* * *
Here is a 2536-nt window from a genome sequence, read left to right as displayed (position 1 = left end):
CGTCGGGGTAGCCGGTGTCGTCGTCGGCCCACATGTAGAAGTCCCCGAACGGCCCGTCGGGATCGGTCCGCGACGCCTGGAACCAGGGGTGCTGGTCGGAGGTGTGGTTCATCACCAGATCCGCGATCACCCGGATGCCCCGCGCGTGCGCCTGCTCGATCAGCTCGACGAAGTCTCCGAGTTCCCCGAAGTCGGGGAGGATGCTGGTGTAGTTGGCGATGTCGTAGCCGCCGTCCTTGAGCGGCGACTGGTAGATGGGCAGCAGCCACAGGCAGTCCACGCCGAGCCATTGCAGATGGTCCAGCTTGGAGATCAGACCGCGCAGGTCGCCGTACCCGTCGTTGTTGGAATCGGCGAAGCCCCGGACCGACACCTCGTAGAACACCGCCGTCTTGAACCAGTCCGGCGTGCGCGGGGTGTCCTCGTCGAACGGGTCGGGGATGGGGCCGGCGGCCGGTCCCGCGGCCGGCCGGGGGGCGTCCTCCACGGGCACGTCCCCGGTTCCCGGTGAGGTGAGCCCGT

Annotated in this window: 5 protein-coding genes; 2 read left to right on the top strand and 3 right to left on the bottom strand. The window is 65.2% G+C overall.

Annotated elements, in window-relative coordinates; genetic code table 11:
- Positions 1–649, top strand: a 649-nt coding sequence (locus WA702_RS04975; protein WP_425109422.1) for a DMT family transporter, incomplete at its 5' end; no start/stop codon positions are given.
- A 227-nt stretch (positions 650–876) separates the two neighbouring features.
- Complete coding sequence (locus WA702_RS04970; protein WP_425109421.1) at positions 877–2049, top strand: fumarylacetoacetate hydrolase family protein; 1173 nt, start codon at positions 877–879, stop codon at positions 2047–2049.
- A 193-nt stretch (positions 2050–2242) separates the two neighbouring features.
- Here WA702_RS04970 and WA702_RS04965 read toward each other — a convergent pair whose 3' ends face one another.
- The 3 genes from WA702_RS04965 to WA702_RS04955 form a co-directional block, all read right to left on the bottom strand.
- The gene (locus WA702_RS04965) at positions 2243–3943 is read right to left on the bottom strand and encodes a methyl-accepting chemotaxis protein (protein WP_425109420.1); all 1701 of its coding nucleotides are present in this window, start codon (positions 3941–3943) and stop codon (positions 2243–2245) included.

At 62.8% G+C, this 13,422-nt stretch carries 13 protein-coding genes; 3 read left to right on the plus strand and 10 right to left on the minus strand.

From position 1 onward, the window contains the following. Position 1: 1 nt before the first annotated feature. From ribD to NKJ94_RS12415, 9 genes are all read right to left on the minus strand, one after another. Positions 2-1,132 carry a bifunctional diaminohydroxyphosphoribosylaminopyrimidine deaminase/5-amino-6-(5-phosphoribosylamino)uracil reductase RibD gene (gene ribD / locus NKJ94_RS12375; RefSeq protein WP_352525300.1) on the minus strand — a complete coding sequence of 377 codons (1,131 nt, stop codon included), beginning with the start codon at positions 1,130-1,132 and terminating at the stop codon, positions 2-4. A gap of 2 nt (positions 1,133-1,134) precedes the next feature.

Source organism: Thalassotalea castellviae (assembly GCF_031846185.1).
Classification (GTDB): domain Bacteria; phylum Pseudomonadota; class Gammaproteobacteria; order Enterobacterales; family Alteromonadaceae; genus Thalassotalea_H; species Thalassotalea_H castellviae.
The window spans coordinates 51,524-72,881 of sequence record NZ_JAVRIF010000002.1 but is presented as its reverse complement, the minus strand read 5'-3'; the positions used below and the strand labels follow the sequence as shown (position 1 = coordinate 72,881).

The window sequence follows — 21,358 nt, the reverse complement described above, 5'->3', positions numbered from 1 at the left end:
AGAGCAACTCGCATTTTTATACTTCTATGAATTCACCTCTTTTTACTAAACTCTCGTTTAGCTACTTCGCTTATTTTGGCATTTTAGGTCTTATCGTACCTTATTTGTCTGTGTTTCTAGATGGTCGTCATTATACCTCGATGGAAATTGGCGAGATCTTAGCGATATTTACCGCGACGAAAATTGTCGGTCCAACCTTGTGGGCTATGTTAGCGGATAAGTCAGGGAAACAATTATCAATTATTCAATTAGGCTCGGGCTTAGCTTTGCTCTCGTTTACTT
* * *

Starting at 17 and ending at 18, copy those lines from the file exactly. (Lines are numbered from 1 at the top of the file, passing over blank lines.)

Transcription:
The window sequence follows — 21,358 nt, the reverse complement described above, 5'->3', positions numbered from 1 at the left end:
AGAGCAACTCGCATTTTTATACTTCTATGAATTCACCTCTTTTTACTAAACTCTCGTTTAGCTACTTCGCTTATTTTGGCATTTTAGGTCTTATCGTACCTTATTTGTCTGTGTTTCTAGATGGTCGTCATTATACCTCGATGGAAATTGGCGAGATCTTAGCGATATTTACCGCGACGAAAATTGTCGGTCCAACCTTGTGGGCTATGTTAGCGGATAAGTCAGGGAAACAATTATCAATTATTCAATTAGGCTCGGGCTTAGCTTTGCTCTCGTTTACTT